This cartoon by Zach Weinersmith from "Saturday Morning Breakfast Cereal" is a vivid example of the habitual separation of knowing and doing in our institutions and in life generally.
Similar stories might be told about some U.S. efforts to slow soil erosion, nutrient runoff into rivers and lakes, and on and on.
Here's another powerful cartoon by the great Hungarian-French cartoonist and illustrator Andre Francois, again on the topic of the separation of knowing and doing.
One of the things I love about this cartoon is that the figure on the lower left seems to represent a position somewhat between the "insiders"—the painter, and those who are crowding around the painting—and a more detached view, an intermediary between those of us who look at this picture, and those it is depicting. And yet this witness is frozen, inactive, and probably in turmoil. An invitation to reflect!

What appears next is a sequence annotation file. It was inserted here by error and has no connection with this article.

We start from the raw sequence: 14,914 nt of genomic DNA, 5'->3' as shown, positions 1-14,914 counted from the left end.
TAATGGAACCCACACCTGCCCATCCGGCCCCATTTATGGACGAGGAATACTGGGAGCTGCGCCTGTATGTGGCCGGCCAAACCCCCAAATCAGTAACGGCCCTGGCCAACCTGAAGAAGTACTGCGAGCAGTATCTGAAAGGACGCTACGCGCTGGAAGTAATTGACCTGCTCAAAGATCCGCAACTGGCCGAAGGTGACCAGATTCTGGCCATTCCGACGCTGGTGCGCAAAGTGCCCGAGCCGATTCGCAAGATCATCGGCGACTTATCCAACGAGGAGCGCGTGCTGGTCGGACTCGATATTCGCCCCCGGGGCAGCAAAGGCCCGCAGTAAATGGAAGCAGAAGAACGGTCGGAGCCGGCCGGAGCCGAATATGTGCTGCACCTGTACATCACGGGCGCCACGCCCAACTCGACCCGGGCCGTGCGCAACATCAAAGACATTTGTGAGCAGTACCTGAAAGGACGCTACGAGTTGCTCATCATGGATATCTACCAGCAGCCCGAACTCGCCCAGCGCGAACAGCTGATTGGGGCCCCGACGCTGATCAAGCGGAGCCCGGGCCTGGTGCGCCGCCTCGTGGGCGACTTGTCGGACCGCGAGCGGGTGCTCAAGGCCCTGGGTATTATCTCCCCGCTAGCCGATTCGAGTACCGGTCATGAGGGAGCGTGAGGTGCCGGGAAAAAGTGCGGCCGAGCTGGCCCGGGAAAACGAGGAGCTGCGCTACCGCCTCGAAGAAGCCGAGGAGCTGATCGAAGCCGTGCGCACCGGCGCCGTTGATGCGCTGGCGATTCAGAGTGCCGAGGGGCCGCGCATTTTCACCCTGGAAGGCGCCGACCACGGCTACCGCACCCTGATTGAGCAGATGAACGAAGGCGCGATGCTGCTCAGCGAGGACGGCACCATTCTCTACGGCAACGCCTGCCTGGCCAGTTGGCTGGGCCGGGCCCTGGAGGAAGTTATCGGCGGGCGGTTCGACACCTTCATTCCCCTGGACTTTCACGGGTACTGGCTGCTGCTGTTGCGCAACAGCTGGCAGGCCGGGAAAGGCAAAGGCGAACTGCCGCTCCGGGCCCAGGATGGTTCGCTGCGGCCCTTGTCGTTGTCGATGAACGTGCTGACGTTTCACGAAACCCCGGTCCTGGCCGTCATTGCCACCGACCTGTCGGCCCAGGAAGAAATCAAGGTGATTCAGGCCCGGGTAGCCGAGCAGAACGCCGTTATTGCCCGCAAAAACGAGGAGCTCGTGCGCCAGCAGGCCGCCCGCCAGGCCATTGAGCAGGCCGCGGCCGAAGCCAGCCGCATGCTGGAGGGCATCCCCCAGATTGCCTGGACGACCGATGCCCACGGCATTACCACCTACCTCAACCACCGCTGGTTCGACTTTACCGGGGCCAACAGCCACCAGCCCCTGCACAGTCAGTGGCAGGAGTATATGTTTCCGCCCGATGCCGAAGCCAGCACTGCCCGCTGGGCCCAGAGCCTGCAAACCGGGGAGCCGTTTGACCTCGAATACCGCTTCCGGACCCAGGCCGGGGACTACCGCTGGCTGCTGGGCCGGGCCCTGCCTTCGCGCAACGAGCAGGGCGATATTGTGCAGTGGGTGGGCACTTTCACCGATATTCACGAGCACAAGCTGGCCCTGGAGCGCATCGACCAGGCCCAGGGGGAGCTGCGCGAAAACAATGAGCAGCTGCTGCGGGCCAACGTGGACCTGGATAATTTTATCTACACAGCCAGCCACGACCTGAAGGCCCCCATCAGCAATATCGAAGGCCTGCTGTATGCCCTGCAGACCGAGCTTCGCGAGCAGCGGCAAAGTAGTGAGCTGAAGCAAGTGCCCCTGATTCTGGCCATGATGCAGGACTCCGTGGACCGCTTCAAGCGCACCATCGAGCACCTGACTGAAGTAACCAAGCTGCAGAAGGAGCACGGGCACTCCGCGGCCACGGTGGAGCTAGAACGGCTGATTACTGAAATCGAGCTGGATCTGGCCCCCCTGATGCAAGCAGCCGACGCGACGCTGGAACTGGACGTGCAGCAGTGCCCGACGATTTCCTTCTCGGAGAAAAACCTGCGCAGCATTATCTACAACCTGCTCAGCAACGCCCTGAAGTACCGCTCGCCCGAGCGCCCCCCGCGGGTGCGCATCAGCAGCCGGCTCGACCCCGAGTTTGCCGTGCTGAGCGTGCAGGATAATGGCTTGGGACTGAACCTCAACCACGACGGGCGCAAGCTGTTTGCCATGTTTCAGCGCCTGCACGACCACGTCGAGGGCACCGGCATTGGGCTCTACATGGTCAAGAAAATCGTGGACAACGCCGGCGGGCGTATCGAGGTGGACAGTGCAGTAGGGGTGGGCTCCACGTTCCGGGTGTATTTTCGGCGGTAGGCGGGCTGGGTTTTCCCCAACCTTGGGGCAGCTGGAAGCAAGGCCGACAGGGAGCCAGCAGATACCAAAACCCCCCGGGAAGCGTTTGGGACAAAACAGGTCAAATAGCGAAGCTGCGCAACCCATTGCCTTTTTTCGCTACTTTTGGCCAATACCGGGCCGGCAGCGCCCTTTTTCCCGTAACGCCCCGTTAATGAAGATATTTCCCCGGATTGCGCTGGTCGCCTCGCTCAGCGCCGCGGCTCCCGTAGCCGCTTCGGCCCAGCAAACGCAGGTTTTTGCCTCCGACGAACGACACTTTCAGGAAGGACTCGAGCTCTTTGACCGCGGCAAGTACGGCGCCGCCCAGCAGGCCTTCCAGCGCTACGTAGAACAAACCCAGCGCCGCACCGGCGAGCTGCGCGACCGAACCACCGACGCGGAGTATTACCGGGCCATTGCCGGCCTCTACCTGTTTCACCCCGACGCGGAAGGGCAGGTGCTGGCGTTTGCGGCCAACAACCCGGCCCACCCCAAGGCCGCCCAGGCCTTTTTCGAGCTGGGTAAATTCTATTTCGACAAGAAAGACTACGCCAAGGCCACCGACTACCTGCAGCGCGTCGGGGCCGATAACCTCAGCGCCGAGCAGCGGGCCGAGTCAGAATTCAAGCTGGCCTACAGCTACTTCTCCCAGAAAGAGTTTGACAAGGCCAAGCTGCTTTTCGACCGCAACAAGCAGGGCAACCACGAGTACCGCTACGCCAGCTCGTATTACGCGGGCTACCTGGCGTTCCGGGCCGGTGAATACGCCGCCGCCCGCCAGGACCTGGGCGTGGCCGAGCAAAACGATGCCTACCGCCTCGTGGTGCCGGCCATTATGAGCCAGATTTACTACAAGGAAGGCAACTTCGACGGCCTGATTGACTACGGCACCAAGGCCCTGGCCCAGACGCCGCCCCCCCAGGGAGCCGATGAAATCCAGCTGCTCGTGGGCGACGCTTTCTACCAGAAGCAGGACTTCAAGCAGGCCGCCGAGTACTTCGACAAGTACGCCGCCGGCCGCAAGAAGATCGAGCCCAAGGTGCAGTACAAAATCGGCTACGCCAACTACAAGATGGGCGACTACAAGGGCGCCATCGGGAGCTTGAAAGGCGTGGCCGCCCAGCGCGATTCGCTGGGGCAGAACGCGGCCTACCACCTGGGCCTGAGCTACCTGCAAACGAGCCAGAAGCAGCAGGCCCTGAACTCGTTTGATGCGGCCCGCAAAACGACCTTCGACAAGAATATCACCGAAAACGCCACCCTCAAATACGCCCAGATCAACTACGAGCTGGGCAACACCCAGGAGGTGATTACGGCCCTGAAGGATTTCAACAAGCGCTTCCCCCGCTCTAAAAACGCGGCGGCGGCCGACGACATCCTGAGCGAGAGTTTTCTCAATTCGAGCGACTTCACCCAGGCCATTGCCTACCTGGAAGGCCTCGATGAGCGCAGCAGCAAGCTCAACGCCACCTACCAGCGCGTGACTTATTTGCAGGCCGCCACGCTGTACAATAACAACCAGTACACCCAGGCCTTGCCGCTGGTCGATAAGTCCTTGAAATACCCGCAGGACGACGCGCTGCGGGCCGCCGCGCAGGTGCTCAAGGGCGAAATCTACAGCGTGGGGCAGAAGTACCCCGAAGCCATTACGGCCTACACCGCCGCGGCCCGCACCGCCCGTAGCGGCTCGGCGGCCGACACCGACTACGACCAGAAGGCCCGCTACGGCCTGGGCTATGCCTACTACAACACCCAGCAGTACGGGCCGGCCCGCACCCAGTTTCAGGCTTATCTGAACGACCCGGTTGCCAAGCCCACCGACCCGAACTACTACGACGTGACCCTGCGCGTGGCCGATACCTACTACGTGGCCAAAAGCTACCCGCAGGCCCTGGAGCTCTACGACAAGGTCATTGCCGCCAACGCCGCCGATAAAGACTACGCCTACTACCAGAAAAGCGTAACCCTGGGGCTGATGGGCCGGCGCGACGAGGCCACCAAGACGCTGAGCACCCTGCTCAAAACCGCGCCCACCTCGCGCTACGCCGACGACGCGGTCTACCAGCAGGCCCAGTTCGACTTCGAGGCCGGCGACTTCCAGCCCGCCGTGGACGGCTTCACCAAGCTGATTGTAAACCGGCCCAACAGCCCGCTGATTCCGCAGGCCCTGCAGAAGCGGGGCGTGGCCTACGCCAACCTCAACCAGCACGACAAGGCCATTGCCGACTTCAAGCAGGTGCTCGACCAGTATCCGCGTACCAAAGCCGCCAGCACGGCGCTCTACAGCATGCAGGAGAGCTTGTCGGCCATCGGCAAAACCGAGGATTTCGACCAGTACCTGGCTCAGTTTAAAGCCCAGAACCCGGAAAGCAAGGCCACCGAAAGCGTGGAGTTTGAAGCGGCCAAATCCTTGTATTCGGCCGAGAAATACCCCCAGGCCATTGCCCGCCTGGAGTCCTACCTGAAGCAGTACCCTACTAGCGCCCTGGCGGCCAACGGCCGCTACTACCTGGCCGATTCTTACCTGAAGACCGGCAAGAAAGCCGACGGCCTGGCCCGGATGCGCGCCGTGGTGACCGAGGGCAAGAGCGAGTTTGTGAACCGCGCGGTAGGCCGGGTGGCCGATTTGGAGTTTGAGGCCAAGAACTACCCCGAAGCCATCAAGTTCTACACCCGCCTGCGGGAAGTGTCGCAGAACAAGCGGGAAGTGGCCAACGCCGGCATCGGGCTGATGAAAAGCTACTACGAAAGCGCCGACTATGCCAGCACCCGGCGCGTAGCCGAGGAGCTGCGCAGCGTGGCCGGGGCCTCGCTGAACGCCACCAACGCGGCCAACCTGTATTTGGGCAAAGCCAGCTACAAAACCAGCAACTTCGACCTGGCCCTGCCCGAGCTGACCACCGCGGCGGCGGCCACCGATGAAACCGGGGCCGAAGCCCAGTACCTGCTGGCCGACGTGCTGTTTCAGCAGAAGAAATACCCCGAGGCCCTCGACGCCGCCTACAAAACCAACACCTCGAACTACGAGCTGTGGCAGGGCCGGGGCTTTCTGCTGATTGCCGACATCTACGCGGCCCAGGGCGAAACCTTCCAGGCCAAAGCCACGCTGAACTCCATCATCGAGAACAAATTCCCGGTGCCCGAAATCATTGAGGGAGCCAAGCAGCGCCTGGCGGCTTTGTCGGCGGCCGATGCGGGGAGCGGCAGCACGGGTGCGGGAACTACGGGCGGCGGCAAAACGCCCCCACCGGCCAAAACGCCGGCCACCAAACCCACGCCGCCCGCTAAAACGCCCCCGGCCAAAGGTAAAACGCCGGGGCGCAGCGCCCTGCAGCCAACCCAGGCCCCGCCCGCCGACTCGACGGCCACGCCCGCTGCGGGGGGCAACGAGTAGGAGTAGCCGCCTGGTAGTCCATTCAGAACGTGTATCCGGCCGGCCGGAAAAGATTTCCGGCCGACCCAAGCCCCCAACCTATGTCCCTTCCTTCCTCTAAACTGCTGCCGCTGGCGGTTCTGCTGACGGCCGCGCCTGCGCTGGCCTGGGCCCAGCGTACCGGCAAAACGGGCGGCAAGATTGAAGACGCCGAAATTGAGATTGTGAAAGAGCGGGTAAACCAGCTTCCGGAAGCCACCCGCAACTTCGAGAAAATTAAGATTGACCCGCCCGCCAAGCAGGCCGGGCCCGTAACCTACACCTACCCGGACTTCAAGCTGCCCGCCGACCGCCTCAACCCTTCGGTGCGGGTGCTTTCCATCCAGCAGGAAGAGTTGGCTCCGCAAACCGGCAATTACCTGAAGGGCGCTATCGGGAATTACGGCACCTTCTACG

What is electrifying in this picture is the physical closeness between the person drowning and those around the painter. It's not some distant catastrophe, like a school shooting in Florida, a suicide bomber in Kabul, or soil degradation somewhere else, for which we might have little influence, no ready solution or fix. The broken feedback loop—no help for the drowning person—becomes vivid, and a kind of self-accusation for the illustrator as well as for all of us. The circle of influence, to use Stephen Covey's terms from 7 Habits, is close to the circle of concern but there is almost no overlap!